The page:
8-30g is a Connecticut affordable housing law that was enacted more than 30 years ago, then largely ignored.
It was written to help people afford housing in Connecticut, one of the most expensive states in the nation.
Within Connecticut, no places are less affordable than the small, wealthy towns of Fairfield County.
But that’s where affordable housing projects are going up.
It’s happening because demand for housing is high, stock is low, and developers are earning profits even with the 8-30g requirement that 30 percent of the units in a project are rented at rates deemed affordable.
To encourage construction of affordable units, 8-30g says a developer can bypass most local zoning regulations. Towns can stop an 8-30g project only if they can prove it would present significant health or safety concerns.
It’s difficult. Land-use experts say that when towns try to block such projects in court, developers win two-thirds to three-quarters of the time.
So town officials in Fairfield County are amending zoning laws and working with developers on projects that include housing units that more people can afford. Town officials would rather do that than have developers file an 8-30g application and build projects as they please.
Town residents, however, don’t always go along.
In New Canaan, Greenwich, and elsewhere, residents have mobilized to stop developments from proceeding, raising money with online GoFundMe efforts and gathering signatures on Change.org.
In Darien, officials are doing their part. Since 2000, almost one-third of new units built in the town qualify as affordable, Hearst Media reported in December.
Several more Darien housing projects are underway, but one known as Parklands is caught up in court.
A developer wants to rip down his 36-year-old office building on Parklands Drive and replace it with a three-story, 60-unit residential building.
Last year the Darien Planning and Zoning Commission created a Designed Office Multi-Family Residential Overlay Zone that allows multi-family dwellings in areas previously zoned for office buildings.
The Parklands developer, Bob Gillon, applied for the designation, and the commission approved it, said Jeremy Ginsberg, Darien’s planning and zoning director.
Gillon then presented his apartment project, which residents of Parklands Drive and Fairmead Road strongly opposed. But, in February, the commission approved it.
Last month six Darien residents sued the Planning and Zoning Commission, saying the project is too intrusive. They want the court to rescind the approval and issue a restraining order to prevent Gillon from building the project until the case is resolved.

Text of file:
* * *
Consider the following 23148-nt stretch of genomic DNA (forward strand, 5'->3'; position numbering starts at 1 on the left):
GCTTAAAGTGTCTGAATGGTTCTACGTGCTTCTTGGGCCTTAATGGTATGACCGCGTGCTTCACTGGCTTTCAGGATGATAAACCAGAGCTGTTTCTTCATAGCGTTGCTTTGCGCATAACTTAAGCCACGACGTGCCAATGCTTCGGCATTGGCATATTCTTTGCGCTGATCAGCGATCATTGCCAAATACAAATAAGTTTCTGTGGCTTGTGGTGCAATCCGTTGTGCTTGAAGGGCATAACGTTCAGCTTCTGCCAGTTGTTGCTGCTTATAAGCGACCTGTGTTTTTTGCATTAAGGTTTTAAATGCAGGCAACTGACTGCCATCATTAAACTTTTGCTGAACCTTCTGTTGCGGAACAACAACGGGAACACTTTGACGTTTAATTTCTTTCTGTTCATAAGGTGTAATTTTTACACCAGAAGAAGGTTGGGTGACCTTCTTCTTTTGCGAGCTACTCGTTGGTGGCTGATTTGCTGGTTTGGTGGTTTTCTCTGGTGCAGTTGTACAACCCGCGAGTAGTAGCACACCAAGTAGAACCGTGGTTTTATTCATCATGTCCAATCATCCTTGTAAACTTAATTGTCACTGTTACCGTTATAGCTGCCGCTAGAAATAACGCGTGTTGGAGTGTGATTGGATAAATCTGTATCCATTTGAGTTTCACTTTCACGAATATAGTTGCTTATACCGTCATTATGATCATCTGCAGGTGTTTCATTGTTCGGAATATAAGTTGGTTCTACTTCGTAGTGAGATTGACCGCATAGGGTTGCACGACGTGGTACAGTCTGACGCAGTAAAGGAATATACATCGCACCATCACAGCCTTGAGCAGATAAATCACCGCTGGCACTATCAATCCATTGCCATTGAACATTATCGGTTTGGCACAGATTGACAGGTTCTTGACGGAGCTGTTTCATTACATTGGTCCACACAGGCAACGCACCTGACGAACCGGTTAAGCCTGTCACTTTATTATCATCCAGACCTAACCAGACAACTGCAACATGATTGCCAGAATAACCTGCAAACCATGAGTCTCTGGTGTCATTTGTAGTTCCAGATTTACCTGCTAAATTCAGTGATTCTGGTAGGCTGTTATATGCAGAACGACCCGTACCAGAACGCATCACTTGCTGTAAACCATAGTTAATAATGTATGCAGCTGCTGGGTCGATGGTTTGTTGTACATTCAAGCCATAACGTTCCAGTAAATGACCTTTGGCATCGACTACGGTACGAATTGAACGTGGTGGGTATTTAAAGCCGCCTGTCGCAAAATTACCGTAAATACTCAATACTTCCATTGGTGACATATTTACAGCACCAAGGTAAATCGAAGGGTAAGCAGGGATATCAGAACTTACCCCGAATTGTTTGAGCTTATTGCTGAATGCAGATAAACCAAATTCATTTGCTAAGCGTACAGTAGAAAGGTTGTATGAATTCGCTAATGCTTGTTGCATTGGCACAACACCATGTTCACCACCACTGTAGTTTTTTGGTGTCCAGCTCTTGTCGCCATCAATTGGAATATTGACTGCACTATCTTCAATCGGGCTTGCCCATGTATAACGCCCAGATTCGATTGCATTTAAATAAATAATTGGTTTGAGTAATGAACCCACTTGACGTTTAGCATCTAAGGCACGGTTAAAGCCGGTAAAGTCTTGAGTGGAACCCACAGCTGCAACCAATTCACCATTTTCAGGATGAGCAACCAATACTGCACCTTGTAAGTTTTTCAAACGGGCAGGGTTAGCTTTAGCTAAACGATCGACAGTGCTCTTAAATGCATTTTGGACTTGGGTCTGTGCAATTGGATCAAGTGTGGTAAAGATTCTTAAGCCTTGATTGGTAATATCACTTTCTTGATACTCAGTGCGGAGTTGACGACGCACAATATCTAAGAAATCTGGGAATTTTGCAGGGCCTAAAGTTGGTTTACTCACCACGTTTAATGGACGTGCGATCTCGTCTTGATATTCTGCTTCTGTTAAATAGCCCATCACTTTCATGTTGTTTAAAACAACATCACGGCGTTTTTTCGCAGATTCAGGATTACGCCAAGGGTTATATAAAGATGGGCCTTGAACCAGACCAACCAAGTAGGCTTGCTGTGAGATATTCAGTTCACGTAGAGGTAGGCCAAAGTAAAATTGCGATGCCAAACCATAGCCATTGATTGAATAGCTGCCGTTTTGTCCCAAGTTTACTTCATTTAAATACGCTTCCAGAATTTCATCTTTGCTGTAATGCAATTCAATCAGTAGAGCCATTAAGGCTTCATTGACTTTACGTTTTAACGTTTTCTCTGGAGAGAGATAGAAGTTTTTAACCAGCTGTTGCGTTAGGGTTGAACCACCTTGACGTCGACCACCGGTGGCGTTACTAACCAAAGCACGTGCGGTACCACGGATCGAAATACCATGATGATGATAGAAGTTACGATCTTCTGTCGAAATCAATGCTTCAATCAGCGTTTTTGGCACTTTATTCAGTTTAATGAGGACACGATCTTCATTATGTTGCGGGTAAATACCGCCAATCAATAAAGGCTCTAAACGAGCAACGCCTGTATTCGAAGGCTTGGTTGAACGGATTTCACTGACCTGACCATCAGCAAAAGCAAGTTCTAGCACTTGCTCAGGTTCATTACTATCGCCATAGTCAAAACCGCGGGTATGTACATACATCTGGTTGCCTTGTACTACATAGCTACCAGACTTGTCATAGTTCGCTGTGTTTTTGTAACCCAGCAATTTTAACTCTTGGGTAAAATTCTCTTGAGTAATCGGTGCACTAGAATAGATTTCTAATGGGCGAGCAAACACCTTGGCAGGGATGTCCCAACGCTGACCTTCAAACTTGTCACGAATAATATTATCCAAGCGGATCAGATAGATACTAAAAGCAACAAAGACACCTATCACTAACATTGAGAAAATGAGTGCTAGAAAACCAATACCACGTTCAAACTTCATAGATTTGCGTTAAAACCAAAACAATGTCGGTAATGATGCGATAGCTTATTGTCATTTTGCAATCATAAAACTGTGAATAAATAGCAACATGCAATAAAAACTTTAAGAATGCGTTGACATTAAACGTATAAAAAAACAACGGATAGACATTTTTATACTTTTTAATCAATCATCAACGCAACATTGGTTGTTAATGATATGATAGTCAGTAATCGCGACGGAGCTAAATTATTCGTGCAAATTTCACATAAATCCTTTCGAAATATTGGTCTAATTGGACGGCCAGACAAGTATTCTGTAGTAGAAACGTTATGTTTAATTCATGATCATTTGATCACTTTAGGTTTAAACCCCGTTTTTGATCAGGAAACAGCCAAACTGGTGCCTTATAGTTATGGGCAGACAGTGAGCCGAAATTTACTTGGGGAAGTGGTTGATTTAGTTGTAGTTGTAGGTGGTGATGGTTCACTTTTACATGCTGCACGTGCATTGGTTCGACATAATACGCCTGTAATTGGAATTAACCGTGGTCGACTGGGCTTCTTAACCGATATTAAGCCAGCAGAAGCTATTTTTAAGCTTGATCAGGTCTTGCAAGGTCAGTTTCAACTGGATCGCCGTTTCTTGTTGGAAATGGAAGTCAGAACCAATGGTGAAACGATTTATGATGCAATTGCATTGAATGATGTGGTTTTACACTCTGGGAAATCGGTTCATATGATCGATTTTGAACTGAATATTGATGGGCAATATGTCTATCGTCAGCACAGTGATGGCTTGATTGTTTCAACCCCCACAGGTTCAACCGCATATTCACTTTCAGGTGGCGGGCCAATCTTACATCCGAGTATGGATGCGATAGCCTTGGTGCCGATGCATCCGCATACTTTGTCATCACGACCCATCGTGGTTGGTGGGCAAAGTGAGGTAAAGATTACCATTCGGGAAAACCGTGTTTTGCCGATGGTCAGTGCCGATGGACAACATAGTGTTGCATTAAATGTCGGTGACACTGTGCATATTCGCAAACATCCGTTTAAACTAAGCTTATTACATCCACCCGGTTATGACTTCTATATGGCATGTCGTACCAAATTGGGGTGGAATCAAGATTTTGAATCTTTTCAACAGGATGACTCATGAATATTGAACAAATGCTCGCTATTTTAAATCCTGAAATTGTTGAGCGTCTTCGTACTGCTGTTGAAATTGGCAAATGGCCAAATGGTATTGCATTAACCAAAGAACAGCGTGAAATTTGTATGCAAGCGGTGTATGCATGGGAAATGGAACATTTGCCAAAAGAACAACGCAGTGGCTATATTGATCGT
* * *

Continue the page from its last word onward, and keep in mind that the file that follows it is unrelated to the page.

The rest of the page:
It’s not unusual for residents to sue the town to try to overturn a zoning decision, Ginsberg said.
“It occurs many times annually,” he said.
Do the outcomes tend to favor the town? The residents?
“It depends on the situation,” Ginsberg said. “We win some, we settle some, we lose some.”
But 8-30g adds a new aspect to such situations.
Days after residents filed their lawsuit, Gillon announced he will submit an 8-30g application and plans for a new project – five stories with up to 90 units. That’s two stories taller and 30 units more than the original project.
Gillon said he decided to pursue an 8-30g project because it will be at least a year before a judge decides the lawsuit.
“This office building has outlasted its useful life. It’s 33 percent vacant and has been for almost four years. It’s not viable as an office,” Gillon said. “If I can’t build the building I want to build, the one that was approved, I am going to build the other one. With 8-30g, I don’t have to worry about setbacks, height, the number of units or the density.”
So why not file an 8-30g application from the start?
“I want to build this and I want to manage it and what I designed is a much nicer building than an 8-30g building,” Gillon said. “In an 8-30g, 30 percent of the units have to be affordable – that’s why I can build more. With the other building, only 8 units have to be affordable, so a higher proportion are market rate. That means I can spend on gables, bays, stone on the first floor, to make it nice-looking.”
An 8-30g building, Gillon said, “won’t be ugly, but I can’t afford to enhance it as much as the other one.”
Some builders threaten towns with 8-30g, he said.
“I’ve heard that a number of developers have gone around and said, ‘Here is what I would like to build. If you don’t like it, I am going to build an 8-30g.’ That is not what I did. I designed a beautiful building. I don’t want to build an 8-30g.”
If the Planning and Zoning Commission approves his 8-30g project, residents can appeal it as they did the original project. But the onus will be on the town to prove the 8-30g project doesn’t meet safety or health standards.
“That means traffic, and whether the sewer system can handle it. It’s very narrow,” Gillon said. “It’s much easier to get an 8-30g through Planning and Zoning.”
So, while the residents’ lawsuit is in the courts, Gillon’s 8-30g application will go before the town.
Town Attorney John Wayne Fox, the residents’ attorney John Harness, and Parklands attorney Bill Hennessy did not return requests for comment.
Gillon said his project is a good fit.
“On one side I have an I-95 rest stop. On the other side is a 100-unit assisted-living facility. Behind me is a 50-acre nature preserve. I have a residential road on only one side,” he said. “What better place to put multi-family? It’s not like I’m plopping it in Tokeneke, where there are multi-million-dollar homes.”